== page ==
Since I was three years old – to put that in context, since BEFORE the world witnessed Kate Winslet and Leo DiCaprio bang on the Titanic and her subsequent refusal to share a rather spacious floating door, choosing instead to let him die – this was the first non-Summer month that I have not spent in a classroom. That’s almost 20 years of steady structure tossed out the fucking window. It’s almost surreal, but in the immortal words of Blink-182, “I guess this is growing up.” And growing up meant that in September 2016 I was busier than I have ever been, working and interning for absurd hours, scrambling to find time for quality, in-depth listens of all of these new records, and trying to somehow squeeze out a social life and some gym hours. The whole listening-to-new-music thing worked out reasonably well, although the true release mayhem came RIGHT on September 30th, so I’m still catching my breath. But I’ve got a bunch of great stuff to recommend! Enjoy my ramblings, and hope you’re all looking forward to October as much as I am – it’s gonna be fucking STACKED!

Bad Vibrations – A Day To Remember

This Metalcore/Pop-Punk band’s last effort – 2013’s Common Courtesy – is one of my favorite albums ever. So I didn’t expect Bad Vibrations to meet that high water mark. In the end, I’m walking away feeling positive yet slightly underwhelmed. The first half of this LP is packed with some of ADTR’s best material to date, like “Bullfight”, “Naviety” (showcasing their poppier side), and the title track (showcasing their more aggressive side), but there are a few duds and filler tracks in the latter half (“Turn Off the Radio”, “Forgive and Forget”, “We Got This”) weighing it down. Here is a full review. RECOMMENDED

Birds in the Trap Sing McKnight – Travis Scott

I was a bit late to the Travis Scott party, so the peculiarly titled Birds in the Trap Sing McKnight is the first time I’m experiencing his new music alongside the rest of the world. Scott’s hugely hyped sophomore full-length is not perfect, but it’s PACKED with bangers, and it’s been my go-to party album for the entire month. Particular highlights include “Coordinate”, “Goosebumps”, “Pick Up the Phone”, and “Through the Late Night”, the latter of which is the best thing Kid Cudi has been involved with in over half a decade. Between Birds and Young Thug’s Jeffery project last month, Hip-Hop is incredibly turnt right now. RECOMMENDED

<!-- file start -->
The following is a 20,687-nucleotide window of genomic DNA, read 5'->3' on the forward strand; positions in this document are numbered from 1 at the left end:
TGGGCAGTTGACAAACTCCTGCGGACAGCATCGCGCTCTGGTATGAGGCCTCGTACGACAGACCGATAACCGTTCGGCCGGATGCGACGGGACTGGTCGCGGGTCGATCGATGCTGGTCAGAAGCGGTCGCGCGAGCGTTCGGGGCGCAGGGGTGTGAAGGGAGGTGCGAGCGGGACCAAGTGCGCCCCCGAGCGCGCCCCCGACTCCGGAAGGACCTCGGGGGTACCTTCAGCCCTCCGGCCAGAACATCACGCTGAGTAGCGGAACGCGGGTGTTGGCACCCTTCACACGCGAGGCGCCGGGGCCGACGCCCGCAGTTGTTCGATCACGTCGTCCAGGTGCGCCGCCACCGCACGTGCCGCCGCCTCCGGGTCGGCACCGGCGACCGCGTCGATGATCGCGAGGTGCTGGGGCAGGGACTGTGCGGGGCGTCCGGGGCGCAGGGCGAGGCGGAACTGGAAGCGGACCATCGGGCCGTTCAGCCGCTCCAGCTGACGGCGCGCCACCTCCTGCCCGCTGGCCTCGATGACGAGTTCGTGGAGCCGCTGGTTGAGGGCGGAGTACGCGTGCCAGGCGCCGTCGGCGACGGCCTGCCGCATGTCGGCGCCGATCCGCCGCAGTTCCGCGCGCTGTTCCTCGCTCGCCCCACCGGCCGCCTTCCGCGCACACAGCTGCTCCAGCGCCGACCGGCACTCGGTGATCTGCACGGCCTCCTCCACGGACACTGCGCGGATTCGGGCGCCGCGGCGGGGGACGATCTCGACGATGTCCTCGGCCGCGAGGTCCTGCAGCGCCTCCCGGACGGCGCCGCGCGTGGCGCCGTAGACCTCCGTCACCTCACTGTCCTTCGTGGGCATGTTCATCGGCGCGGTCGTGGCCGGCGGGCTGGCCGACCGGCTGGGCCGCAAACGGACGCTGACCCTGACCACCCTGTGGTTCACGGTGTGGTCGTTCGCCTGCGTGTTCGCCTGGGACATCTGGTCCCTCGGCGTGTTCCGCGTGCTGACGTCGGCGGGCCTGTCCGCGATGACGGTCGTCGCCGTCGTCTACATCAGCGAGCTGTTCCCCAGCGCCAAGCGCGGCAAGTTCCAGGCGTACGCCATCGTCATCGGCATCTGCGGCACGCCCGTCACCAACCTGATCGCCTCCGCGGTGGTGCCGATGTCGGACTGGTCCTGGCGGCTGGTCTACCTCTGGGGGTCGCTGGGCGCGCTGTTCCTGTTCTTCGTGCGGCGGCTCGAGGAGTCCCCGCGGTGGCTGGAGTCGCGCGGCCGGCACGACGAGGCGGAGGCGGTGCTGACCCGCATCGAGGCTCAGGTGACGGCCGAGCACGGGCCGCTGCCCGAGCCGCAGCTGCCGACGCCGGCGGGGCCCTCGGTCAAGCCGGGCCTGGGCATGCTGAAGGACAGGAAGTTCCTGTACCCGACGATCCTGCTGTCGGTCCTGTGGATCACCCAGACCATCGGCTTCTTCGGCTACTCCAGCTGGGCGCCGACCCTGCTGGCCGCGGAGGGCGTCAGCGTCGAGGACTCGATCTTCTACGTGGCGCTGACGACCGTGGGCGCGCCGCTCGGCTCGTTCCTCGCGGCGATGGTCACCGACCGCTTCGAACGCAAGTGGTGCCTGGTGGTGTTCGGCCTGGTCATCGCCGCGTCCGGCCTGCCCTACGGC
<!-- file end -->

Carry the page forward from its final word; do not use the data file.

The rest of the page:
Winter’s Gate – Insomnium 

I haven’t disliked a single album from these Finnish Melodeath masters, but “Winter’s Gate” is special. It’s a conceptual behemoth that meets the highest of Melodic Death Metal standards without ever getting ahead of itself. Along with Be’Lakor’s excellent Vessels LP this past June, Winter’s Gate proves that this style of Metal is as vital as it ever has been. You might see this one again when the time comes for “Best Albums of 2016” discussions. HIGHLY RECOMMENDED

Natural Causes – Skylar Grey

For her second album as Skylar Grey, the “Love the Way You Lie” songstress took a bold leap from the cookie cutter Pop of 2013’s Don’t Look Down into something much more spacey and ethereal. I was psyched about the transition and wanted more than anything to be blown away by the whole record, but in reality, I fell in love with a handful of tracks and could take or leave the rest. Here is a full review. RECOMMENDED

Yellowcard – Yellowcard

Even though they’re one of my all-time favorites, Yellowcard’s swansong left me indifferent. There are some flashes of the Yellowcard that I grew up loving, but the track list suffers from what I call “ballad syndrome” – of 11 songs, 5 or 6 of them venture into ballad territory. That’s not ok for a Pop-Punk album, or any album for that matter. These slow cuts aren’t terrible, but it makes for a strange and uneven listen. Rather than going out with a bang or a whimper, Yellowcard went out with a polite wave goodbye. Here is a full review. NOT RECOMMENDED

The Atrocity Exhibition – Danny Brown

On his fourth project, Danny Brown is once again an utterly singular Hip-Hop artist, from his unmistakable delivery, to his slightly avant-garde production, to his eccentric, drug-riddled storytelling. Don’t be fooled by his abrasive persona though; the guy can rap his ass off. Just check the gritty “Lost” or the star-studded “Really Doe”, the latter of which finds Brown holding his own with heavyweights like Kendrick Lamar, Ab-Soul, and Earl Sweatshirt. On second thought, scratch that “Really Doe” analysis, ‘cause “heavyweight” now describes Danny Brown too – he’s not only at the top of HIS game, he’s one of the most compelling rappers on the planet right now.